48. Lake, D. A. (2009). Relational Authority and Legitimacy in International Relations. American Behavioral Scientist, 53(3), 331–353. doi: 10.1177/0002764209338796.CrossRefGoogle Scholar
  49. Lambsdorff, J. G. (2007). The Institutional Economics of Corruption and Reform. Cambridge: Cambridge University Press.CrossRefGoogle Scholar
  50. Levi-Faur, D. (2012). The Oxford Handbook of Governance. Oxford: Oxford University Press.CrossRefGoogle Scholar
  51. Lynn, L. E. J. (2013). The Many Faces of Governance: Adaptation? Transformation? Both? Neither? In D. Levi-Faur (Ed.), The Oxford Handbook of Governance (pp. 49–64). Oxford: Oxford University Press.Google Scholar
  52. Malito, D. V. (2011). Somalia and State-Building: State Capacity or State Autonomy? A Critical Review of How to Decolonize African Studies. Somaliland Journal of Peace and Development, 1(1), 56–74.Google Scholar
  53. Malito, D. V. (2014). Measuring Corruption Indicators and Indices (Robert Schuman Centre for Advanced Studies Research Paper 2014/13). Florence: European University Institute. Retrieved from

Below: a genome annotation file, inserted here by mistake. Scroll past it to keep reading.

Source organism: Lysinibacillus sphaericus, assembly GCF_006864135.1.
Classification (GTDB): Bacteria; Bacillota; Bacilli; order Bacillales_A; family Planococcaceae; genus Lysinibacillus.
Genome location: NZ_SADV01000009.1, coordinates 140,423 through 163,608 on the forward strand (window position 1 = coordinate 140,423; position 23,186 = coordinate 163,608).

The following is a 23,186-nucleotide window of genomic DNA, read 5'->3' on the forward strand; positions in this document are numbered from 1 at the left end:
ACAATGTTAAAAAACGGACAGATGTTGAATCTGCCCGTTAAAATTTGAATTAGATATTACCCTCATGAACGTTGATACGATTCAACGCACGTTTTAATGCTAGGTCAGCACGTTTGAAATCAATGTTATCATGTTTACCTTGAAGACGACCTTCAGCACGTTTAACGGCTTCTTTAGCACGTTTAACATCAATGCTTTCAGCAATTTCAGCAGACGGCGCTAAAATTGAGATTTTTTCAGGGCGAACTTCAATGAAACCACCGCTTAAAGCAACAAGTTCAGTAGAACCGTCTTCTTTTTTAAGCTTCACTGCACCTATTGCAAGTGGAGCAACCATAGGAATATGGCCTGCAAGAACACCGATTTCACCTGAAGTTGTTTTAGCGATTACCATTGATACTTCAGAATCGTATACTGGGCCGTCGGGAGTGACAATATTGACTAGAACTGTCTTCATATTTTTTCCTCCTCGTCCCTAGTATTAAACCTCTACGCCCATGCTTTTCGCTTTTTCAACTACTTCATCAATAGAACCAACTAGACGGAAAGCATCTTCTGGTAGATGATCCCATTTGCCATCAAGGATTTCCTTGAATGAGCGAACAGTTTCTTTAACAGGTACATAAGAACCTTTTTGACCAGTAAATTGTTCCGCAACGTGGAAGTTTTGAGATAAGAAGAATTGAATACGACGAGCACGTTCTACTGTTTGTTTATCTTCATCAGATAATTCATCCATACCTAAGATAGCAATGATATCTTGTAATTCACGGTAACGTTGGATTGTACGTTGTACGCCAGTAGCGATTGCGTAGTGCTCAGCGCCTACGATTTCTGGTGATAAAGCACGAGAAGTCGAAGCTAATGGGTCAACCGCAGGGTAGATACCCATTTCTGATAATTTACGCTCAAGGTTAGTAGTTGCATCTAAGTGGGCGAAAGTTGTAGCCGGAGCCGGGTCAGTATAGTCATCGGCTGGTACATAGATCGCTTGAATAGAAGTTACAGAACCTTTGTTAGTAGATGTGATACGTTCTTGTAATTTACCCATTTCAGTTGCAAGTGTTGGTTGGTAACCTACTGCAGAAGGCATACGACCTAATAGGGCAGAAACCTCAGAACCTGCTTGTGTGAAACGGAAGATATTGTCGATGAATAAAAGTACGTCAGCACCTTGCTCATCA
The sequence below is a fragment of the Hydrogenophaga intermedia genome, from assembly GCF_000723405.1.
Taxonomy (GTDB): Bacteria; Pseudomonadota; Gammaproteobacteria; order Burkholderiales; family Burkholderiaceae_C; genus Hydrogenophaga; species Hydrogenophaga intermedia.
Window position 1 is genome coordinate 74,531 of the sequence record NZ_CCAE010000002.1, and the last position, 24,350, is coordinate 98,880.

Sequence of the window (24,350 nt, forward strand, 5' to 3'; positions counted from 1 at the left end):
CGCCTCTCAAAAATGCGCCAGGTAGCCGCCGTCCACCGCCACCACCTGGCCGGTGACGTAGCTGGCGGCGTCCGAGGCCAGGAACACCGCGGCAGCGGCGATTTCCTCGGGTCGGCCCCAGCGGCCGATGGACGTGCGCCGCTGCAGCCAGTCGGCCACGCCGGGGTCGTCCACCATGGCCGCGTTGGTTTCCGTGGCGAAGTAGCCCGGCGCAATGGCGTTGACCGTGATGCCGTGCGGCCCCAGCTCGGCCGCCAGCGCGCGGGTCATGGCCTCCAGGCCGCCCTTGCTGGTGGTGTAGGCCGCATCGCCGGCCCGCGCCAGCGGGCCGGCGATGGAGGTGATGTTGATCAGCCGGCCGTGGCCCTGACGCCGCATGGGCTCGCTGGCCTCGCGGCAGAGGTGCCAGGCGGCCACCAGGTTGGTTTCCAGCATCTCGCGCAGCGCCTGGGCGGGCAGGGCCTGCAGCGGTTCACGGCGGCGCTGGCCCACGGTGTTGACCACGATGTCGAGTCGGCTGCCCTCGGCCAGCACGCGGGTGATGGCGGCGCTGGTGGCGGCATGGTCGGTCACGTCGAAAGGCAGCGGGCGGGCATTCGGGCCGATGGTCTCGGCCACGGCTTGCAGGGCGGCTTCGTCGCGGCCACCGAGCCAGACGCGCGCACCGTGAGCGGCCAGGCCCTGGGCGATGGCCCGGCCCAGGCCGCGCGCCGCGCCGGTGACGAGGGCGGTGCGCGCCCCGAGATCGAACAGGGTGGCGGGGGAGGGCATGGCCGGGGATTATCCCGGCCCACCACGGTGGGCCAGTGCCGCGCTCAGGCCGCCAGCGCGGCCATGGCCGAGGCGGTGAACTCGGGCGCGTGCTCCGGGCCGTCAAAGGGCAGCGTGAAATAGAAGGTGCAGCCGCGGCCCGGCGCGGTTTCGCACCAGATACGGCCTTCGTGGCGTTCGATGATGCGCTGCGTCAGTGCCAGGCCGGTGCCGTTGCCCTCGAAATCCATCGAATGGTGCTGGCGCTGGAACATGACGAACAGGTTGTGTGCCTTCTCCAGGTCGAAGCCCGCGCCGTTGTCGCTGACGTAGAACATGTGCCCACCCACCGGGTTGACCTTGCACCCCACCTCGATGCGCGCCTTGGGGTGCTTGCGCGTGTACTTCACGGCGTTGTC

54. Manuel, M., McKechnie, A., King, M., Coppin, E., & Denney, L. (2012). Innovative Aid Instruments and Flexible Financing: Providing Better Support to Fragile States. London: Overseas Development Institute. Retrieved from
  55. Marshall, M. G., & Cole, B. R. (2008). Global Report 2008. Conflict, Governance and State Fragility. Vienna: Center for Systemic Peace. Retrieved from
  56. Marshall, M. G., & Cole, B. R. (2009). Global Report 2009: Conflict, Governance, and State Fragility. Vienna: Center for Systemic Peace. Retrieved from